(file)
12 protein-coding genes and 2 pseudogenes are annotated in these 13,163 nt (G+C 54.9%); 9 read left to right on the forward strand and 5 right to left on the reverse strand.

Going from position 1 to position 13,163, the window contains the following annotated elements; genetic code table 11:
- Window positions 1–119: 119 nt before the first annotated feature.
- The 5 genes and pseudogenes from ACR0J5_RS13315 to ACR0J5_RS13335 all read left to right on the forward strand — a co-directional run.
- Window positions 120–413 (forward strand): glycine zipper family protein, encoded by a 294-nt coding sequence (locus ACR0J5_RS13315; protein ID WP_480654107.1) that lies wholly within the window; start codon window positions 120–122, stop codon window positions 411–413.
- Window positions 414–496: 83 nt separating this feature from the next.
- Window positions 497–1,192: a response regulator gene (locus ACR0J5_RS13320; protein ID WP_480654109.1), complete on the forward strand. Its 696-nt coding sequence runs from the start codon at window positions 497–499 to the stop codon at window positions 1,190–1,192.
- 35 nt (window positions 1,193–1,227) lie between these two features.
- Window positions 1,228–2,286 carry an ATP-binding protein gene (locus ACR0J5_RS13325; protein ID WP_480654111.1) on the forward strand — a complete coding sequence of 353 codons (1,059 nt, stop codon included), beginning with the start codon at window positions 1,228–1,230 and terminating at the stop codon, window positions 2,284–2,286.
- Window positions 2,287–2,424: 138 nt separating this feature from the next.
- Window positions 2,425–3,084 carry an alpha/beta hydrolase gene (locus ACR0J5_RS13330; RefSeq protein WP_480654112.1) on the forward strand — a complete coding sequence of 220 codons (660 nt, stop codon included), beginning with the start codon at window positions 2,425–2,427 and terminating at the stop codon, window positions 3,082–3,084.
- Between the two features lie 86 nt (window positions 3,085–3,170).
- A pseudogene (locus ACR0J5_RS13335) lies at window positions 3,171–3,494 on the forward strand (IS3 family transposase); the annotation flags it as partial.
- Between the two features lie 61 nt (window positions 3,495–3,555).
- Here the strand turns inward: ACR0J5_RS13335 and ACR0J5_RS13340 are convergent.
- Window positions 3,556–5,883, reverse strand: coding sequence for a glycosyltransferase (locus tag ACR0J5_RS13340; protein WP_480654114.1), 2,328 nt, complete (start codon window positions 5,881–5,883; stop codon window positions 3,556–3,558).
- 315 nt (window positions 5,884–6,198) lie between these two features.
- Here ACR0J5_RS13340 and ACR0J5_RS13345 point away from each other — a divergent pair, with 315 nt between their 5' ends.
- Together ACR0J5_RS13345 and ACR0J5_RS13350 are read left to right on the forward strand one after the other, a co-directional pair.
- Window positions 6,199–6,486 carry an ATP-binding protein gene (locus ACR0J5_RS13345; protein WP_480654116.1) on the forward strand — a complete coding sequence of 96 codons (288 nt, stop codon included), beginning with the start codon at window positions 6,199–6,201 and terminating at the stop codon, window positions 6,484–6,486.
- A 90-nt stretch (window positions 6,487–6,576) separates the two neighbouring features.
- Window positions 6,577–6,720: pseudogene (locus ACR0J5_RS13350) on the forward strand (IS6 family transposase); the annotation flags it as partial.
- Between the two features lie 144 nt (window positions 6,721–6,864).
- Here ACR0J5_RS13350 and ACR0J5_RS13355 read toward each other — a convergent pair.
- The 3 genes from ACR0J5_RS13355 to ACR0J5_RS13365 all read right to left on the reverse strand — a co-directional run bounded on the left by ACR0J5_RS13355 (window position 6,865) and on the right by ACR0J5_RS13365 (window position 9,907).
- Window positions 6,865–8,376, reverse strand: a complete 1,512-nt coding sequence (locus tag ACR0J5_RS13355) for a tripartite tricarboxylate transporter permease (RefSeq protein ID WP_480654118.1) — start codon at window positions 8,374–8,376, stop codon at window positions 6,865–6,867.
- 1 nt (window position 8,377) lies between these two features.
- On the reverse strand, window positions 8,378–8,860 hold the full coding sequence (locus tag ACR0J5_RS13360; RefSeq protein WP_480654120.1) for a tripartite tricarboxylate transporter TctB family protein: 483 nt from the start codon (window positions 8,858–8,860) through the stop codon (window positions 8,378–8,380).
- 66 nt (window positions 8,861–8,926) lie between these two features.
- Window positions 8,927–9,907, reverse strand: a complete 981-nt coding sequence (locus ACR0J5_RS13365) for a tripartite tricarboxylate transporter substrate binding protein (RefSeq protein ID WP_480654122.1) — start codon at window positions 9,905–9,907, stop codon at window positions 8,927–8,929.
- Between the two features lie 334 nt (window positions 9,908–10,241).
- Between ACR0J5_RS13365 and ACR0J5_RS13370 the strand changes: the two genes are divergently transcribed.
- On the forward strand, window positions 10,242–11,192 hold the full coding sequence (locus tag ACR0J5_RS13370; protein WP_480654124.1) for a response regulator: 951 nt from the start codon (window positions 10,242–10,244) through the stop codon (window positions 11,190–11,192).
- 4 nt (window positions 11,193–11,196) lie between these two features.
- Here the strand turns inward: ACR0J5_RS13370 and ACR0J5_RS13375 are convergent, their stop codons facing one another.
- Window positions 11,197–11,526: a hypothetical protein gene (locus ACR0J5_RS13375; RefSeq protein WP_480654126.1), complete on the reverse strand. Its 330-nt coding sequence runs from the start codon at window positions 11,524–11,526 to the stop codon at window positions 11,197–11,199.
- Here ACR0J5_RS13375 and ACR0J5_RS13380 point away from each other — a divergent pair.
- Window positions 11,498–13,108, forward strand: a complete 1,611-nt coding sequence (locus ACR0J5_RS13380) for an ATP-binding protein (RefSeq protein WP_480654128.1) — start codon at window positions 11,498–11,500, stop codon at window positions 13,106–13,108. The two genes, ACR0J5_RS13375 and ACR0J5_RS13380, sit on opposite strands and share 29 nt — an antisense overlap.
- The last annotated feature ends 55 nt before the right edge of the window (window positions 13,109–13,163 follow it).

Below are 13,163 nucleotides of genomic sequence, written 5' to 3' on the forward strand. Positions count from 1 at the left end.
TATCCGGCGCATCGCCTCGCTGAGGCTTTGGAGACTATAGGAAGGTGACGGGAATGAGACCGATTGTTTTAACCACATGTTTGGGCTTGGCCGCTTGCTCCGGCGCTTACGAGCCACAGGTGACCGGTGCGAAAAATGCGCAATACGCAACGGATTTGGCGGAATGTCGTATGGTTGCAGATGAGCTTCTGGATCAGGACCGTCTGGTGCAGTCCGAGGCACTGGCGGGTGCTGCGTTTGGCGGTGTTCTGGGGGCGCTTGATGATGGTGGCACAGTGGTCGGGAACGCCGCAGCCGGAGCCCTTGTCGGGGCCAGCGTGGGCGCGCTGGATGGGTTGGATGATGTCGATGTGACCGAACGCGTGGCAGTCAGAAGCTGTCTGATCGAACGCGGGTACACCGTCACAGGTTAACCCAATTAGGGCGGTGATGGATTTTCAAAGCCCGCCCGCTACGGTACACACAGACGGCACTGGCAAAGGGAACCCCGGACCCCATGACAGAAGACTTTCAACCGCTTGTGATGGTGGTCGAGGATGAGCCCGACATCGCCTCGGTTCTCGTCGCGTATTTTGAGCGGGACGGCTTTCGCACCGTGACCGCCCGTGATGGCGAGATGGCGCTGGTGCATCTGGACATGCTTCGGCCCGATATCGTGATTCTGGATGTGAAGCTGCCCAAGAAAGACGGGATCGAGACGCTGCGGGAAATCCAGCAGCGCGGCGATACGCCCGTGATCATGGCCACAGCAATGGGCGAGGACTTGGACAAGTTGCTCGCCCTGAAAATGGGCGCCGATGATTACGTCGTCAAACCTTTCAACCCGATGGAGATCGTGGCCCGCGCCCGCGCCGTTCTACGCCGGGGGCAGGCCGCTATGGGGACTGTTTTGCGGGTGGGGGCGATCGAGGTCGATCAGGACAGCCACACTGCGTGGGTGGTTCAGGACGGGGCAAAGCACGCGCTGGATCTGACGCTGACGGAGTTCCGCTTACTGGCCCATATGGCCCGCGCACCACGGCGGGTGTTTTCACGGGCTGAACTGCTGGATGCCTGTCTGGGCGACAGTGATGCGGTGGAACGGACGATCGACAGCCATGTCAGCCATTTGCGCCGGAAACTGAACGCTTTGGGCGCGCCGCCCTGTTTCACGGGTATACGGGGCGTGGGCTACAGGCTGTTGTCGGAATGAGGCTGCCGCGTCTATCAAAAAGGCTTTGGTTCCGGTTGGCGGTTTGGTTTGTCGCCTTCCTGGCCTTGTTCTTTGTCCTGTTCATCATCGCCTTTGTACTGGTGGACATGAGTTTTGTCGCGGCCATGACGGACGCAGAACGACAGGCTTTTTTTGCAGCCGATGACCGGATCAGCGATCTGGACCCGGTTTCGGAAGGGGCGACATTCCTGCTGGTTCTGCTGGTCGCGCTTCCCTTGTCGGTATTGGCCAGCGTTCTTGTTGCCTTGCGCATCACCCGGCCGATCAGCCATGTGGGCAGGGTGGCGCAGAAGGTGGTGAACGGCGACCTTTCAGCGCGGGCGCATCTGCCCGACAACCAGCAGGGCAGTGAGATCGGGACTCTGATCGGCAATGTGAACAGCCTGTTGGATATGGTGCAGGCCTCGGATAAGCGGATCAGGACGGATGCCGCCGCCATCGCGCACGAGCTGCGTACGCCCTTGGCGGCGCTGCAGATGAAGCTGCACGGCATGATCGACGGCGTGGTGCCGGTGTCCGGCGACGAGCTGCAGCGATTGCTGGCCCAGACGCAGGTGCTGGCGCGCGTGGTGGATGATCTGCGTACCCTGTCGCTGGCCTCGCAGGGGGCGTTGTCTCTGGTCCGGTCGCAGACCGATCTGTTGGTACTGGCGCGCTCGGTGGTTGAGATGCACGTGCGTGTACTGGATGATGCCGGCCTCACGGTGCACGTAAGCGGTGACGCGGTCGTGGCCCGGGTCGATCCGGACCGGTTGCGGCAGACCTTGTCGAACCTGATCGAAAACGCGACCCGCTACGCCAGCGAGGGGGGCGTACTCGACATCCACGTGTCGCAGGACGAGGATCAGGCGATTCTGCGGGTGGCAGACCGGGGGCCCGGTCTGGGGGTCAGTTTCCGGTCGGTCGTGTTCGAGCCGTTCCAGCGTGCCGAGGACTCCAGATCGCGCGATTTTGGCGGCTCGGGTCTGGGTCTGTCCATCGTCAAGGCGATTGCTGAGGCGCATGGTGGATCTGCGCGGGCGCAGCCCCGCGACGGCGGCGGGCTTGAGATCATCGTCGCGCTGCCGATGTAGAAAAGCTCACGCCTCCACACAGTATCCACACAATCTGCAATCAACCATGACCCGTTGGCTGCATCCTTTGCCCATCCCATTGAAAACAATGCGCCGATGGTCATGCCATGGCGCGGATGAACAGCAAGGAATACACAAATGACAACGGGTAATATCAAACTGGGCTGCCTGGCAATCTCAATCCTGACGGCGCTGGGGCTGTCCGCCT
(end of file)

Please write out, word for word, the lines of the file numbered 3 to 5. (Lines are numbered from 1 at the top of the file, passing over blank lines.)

- Window positions 1–119: 119 nt before the first annotated feature.
- The 5 genes and pseudogenes from ACR0J5_RS13315 to ACR0J5_RS13335 all read left to right on the forward strand — a co-directional run.
- Window positions 120–413 (forward strand): glycine zipper family protein, encoded by a 294-nt coding sequence (locus ACR0J5_RS13315; protein ID WP_480654107.1) that lies wholly within the window; start codon window positions 120–122, stop codon window positions 411–413.